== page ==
Body Armor Details May Be Kept Close to the Vest
WASHINGTON (CN) - A federal judge won't force the Pentagon to release autopsy information of U.S. soldiers killed in action to a former Marine doing research on the effectiveness of body armor.
Roger Charles has been involved in a legal battle with the Office of the Armed Forces Medical Examiner, the Armed Forces Institute of Pathology and the U.S. Department of Defense over such records for more than four years, spanning the courtrooms of multiple federal judges.
According to U.S. District Judge Ketanji Jackson, Charles is a journalist and former Marine Corps officer researching the effectiveness of the body armor that the Pentagon issues to military personnel in combat zones.
He's been trying to get the government to release autopsy and medical records for soldiers killed in combat, but the agencies have successfully withheld documents under FOIA exemptions.
"Consequently, by 2013, only one narrow issue remained in the case: whether defendants, who had invoked FOIA Exemption 5 to withhold redacted 'preliminary' autopsy reports in their entirety, have adequately established that the factual information that such records contain is not reasonably segregable from the exempted material," Jackson writes.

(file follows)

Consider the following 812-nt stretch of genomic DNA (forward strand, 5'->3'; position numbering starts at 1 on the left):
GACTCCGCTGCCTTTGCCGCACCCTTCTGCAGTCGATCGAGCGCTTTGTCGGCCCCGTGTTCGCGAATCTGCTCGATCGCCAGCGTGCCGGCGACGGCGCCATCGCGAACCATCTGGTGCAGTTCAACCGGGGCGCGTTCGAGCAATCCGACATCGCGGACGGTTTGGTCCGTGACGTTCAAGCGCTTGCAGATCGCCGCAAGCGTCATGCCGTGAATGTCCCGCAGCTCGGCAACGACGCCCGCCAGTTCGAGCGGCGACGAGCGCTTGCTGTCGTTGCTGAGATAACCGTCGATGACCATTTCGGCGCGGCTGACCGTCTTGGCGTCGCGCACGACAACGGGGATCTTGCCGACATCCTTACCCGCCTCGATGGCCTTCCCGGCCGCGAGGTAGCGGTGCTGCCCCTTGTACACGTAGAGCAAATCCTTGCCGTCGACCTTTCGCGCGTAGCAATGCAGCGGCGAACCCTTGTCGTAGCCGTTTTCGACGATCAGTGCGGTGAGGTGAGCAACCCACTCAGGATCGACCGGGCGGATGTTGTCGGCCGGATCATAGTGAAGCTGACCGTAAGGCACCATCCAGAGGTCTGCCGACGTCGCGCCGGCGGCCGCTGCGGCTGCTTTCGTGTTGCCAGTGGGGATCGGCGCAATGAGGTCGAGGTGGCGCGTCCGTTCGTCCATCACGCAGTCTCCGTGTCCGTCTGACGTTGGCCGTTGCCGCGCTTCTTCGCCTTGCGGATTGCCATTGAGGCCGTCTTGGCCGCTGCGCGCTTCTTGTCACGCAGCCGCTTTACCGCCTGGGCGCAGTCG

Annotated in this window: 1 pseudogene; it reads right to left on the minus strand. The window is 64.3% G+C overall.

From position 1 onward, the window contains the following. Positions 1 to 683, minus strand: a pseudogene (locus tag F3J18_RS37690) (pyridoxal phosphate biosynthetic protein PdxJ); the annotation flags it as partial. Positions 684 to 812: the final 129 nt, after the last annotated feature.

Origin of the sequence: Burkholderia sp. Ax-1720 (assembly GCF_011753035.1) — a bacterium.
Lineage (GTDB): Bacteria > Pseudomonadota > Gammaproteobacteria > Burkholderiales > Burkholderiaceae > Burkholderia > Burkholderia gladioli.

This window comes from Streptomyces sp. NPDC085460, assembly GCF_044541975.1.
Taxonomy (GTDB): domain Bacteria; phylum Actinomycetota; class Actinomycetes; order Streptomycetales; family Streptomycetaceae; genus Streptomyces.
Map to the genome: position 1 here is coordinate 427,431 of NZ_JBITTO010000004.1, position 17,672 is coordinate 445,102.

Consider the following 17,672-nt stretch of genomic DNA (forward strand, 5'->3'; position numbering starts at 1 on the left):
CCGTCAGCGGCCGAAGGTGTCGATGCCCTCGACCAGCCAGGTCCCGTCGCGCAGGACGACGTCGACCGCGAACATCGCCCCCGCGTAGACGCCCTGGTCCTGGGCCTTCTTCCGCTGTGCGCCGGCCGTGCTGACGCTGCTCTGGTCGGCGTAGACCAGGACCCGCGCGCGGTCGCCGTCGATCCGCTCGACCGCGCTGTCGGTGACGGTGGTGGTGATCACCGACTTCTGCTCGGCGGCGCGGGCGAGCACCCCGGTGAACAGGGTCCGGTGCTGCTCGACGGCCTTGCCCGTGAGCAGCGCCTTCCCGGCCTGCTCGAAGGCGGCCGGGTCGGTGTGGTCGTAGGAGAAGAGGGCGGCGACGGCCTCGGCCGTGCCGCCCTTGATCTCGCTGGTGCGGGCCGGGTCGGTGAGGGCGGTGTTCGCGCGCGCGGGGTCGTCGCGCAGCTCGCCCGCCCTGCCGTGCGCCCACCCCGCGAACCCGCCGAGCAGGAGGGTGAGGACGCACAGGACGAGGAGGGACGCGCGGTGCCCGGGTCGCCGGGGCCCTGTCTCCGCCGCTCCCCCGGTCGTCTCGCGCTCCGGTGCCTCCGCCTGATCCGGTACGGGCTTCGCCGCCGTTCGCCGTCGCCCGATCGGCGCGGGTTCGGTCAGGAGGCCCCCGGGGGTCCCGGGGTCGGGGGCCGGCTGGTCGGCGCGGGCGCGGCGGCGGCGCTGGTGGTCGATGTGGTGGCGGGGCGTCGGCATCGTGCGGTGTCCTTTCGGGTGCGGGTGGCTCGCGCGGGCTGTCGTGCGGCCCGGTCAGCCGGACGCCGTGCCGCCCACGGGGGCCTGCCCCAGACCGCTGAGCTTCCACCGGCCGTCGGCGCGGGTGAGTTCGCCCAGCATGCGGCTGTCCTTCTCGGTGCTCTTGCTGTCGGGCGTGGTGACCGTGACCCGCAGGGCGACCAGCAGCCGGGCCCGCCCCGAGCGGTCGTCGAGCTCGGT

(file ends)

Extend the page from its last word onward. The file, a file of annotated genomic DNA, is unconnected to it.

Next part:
The judge ruled that "defendants have sufficiently demonstrated that the factual material contained in the preliminary autopsy reports is not reasonably segregable," granting the government's motion for summary judgment.
According to the ruling, Charles specifically wants documents that "analyze fatal wounds from bullets that were inflicted on military service members wearing body armor in Iraq and Afghanistan between January 1, 2006, and December 31, 2007, and analyze the relationship between personal body armor and lethal torso injuries sustained by such service members."
But federal judges, for the most part, refuse to order the release of the requested information, ruling that autopsy reports are protected by inter-agency and intra-agency memorandum and medical records exemptions to federal law.
Earlier this year, the judge ruled that the Pentagon failed to properly invoke Exemption 6 - protecting the government from releasing medical records - when refusing to release 42 preliminary autopsy reports responsive to Charles' modified request, but the matter is under appeal.